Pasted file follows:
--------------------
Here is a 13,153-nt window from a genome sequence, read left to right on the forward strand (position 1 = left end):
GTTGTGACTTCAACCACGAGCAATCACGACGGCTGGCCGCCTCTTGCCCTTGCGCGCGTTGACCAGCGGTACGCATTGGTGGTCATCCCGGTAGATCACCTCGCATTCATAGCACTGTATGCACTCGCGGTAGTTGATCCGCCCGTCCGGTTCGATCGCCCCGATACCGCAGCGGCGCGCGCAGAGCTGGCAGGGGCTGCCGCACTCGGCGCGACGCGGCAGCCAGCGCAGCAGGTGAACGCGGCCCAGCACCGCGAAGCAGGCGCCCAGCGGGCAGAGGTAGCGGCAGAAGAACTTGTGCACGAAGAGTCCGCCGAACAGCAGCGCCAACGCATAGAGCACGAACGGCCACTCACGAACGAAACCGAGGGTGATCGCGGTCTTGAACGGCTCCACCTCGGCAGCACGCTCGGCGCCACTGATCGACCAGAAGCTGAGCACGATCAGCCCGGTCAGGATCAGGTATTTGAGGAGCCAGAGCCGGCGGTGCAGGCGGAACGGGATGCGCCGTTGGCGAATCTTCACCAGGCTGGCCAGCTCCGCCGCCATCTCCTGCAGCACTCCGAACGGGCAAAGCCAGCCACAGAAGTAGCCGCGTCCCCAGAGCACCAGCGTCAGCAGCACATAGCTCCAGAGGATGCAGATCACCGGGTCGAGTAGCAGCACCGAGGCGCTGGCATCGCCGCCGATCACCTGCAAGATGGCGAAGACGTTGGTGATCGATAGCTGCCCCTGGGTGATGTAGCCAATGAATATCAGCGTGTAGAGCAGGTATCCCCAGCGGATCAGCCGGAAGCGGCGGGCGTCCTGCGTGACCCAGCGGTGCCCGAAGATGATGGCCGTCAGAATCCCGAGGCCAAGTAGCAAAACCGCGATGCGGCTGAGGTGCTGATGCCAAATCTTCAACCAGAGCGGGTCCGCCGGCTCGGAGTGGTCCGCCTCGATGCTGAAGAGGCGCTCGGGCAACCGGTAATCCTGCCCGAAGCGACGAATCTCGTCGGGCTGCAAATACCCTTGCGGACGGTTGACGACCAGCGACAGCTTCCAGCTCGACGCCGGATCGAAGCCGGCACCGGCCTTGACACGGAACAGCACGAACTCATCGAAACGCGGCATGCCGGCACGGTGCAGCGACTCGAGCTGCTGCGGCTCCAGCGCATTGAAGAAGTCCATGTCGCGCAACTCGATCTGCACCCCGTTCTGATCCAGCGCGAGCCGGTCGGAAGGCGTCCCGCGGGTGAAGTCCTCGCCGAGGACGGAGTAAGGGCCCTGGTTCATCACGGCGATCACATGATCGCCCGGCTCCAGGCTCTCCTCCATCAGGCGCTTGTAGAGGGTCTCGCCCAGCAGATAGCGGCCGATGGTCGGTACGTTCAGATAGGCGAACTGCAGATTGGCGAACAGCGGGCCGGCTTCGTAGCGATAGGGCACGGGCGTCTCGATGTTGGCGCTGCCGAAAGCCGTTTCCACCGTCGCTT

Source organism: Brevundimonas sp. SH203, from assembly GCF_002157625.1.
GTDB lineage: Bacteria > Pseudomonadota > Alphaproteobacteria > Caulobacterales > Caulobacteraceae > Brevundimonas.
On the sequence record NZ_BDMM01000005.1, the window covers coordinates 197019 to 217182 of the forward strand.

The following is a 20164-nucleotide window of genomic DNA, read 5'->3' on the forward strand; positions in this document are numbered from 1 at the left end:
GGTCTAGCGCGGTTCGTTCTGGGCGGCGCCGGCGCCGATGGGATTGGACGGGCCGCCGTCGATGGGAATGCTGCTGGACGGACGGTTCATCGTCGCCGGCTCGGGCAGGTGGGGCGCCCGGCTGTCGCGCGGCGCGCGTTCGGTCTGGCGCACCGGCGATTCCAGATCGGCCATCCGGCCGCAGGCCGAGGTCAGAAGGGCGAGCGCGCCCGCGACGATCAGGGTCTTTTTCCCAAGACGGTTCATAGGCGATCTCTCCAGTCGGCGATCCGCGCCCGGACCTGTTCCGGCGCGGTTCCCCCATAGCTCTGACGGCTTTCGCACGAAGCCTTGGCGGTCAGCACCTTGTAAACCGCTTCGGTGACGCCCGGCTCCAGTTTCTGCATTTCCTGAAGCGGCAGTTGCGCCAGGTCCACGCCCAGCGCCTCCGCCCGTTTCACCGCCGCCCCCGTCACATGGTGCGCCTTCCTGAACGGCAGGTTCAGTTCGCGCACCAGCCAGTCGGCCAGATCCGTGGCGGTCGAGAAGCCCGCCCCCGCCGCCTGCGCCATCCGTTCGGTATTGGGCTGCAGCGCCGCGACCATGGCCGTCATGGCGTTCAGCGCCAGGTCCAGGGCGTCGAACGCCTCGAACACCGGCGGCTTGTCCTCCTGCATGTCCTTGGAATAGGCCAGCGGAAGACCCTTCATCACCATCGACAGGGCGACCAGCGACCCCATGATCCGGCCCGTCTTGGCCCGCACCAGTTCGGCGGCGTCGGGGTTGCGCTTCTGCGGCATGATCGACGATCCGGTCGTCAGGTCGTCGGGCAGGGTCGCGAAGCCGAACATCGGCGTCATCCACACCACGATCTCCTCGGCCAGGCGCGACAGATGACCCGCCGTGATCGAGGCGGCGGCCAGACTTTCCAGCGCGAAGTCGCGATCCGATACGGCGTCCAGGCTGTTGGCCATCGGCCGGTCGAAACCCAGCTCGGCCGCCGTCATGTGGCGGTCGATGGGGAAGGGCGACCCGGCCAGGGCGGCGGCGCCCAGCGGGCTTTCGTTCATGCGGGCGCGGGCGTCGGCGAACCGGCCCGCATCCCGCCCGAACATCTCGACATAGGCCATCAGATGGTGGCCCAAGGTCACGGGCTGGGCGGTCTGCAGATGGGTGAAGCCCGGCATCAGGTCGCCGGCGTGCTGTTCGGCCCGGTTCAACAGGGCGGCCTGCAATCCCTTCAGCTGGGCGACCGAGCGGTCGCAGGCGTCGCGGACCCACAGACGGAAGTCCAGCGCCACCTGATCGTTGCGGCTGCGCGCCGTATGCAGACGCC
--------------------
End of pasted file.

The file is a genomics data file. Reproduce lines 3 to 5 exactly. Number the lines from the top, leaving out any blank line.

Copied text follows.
Source organism: Brevundimonas sp. SH203, from assembly GCF_002157625.1.
GTDB lineage: Bacteria > Pseudomonadota > Alphaproteobacteria > Caulobacterales > Caulobacteraceae > Brevundimonas.
On the sequence record NZ_BDMM01000005.1, the window covers coordinates 197019 to 217182 of the forward strand.